Governor Chet Culver says he is "very confident" the state budget is balanced and there’s no need to call legislators back to Des Moines to adjust spending.
Culver, a Democrat, is also accusing rival Republicans of trying to "scare" Iowans about the status of the state budget.
"In a very partisan way, the Republicans running for governor are misleading people," Culver says. "…So I think it’s very important to make sure that we hold those people accountable that are misleading Iowans. It’s just not fair. It’s not appropriate and there’s no need for alarm."
The last day of the state’s 12-month spending plan for fiscal 2009 was this past Tuesday, June 30th. Some Republicans have suggested state spending was too high and state tax receipts fell so low that the budget actually dipped into red ink. Culver rejects that.
"It’s important for anyone in elective office, especially those running for governor, to be responsible, to not try to scare people," Culver says. "And you know I think Iowans, in part because of this political rhetoric, they’re not sure, you know, what the situation and I think unfortunately that’s part of the partisan intent and, you know, I think it’s important that we deal with the facts."
Culver is also stressing that the Wall Street firm "Standard and Poors" just "reaffirmed" Iowa’s triple-A bond rating.
"What a timely testimonial from (Standard and Poors.) They’re just looked at our books inside and out," Culver says. "They’ve looked at our debt. They’ve looked at our revenue streams. They’ve determined…that Iowa is one of the best-managed states in America."
The governor held a statehouse news conference Thursday afternoon, inviting State Treasurer Michael Fitzgerald, a fellow Democrat, to tout that Standard and Poors rating.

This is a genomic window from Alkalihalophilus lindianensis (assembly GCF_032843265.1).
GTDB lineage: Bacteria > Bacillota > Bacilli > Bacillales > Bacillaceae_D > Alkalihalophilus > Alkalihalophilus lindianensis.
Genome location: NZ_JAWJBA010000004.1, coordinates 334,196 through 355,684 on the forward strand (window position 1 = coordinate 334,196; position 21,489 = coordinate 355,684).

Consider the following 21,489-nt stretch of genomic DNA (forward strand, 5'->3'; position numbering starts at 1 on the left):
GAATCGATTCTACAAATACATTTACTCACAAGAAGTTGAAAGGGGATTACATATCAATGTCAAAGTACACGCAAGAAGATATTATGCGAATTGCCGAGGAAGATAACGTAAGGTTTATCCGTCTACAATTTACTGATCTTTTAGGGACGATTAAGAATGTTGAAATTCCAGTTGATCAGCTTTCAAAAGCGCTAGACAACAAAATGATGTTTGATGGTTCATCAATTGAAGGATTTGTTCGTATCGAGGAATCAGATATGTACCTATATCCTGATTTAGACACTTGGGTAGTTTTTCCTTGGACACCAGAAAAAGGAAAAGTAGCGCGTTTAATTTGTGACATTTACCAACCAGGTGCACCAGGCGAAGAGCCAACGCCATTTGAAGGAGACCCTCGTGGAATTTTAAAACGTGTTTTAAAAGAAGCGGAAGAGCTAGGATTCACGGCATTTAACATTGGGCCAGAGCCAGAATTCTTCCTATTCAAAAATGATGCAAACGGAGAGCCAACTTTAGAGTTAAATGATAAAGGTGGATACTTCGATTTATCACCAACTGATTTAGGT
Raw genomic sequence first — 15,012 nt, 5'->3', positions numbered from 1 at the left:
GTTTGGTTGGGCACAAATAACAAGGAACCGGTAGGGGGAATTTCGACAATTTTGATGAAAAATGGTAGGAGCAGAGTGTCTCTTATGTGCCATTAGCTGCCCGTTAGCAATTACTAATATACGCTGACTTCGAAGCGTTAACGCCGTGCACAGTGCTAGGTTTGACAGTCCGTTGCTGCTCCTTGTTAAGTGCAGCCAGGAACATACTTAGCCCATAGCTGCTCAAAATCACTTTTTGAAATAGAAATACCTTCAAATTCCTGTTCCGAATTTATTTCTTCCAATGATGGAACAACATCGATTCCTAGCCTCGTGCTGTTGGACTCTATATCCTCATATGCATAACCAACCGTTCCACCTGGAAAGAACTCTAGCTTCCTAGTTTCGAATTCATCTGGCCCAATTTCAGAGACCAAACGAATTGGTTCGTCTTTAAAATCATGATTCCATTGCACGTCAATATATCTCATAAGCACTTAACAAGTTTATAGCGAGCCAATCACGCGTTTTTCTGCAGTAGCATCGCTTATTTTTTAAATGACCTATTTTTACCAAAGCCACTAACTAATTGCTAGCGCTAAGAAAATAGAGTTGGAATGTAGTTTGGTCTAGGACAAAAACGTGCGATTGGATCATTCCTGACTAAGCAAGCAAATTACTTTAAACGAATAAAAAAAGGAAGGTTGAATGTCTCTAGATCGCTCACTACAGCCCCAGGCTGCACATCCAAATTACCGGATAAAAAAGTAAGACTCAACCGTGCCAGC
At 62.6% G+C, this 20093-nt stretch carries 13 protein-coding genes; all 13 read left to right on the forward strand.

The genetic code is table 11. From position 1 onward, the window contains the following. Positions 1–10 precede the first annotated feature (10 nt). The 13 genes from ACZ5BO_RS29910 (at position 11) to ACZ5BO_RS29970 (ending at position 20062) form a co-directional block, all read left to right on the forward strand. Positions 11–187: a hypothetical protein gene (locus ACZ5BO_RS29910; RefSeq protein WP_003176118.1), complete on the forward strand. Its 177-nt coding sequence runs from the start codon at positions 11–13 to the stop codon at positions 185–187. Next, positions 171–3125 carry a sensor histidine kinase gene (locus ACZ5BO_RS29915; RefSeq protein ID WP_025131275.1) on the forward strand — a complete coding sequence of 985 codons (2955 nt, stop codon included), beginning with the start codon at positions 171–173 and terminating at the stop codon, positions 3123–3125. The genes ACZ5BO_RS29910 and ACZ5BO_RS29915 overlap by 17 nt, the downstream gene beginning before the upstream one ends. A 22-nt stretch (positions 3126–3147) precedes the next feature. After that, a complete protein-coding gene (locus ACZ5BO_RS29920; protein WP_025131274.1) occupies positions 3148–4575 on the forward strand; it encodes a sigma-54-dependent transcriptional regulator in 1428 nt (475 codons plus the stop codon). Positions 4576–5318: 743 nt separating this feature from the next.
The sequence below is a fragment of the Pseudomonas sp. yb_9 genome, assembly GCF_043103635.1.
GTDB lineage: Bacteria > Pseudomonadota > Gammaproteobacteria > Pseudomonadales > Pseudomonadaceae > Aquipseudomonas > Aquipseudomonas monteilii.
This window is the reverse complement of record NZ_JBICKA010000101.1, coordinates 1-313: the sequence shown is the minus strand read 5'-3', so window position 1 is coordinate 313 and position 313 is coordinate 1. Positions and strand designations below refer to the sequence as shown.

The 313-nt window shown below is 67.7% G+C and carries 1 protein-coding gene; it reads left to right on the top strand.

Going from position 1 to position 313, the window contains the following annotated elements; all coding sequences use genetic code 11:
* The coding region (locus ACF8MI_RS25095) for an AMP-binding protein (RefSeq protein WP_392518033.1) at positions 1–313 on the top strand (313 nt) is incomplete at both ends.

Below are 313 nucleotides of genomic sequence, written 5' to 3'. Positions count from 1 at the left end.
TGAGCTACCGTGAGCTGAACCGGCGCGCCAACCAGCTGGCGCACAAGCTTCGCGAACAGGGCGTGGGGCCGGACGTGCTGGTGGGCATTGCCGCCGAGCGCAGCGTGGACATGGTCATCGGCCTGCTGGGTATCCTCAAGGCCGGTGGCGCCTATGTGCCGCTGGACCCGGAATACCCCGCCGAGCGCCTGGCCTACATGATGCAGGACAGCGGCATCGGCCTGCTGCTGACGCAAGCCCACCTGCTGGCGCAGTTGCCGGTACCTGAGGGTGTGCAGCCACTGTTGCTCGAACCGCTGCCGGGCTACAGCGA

"I was with the team that went to the rating agencies on Wall Street to ask them, ‘How are we doing? Will you rate us? Tell us what you think of the State of Iowa,’" Fizgerald said. "And we got the ‘gold star’ rating."
Fitzgerald said he was "proud to stand" with Culver and declare that the state is on sound fiscal footing.
"There’s been, I think, a misconception that’s been floating around out here in the press in the past couple of days about our budget, like, ‘Oh my gosh, we’ve got a crisis.’ We don’t," Fitzgerald said. "The 2009 budget that just ended…that budget is balanced and we have almost $600 million in reserves."
As for the state spending year that started on Wedneday, July 1, Culver told reporters it was too soon to say what may have to be done to keep that in the black.
"It is very possible that I’ll have to do additional cuts and we’re going to take that step as quickly as we know the facts," Culver said.
Senate Republican Leader Paul McKinley of Chariton issued a statement after Culver’s news conference, saying the govenor was still "in denial about the fiscal condition of the state."
An hour before Culver’s news conference started, House Republican Leader Kraig Paulsen of Hiawatha issued a statement, saying Culver had "spent too much, cut too little" and racked up "a generation’s worth of debt."
Click on the audio link below to listen to Culver’s news conference.
(This story was updated at 5:54 p.m.)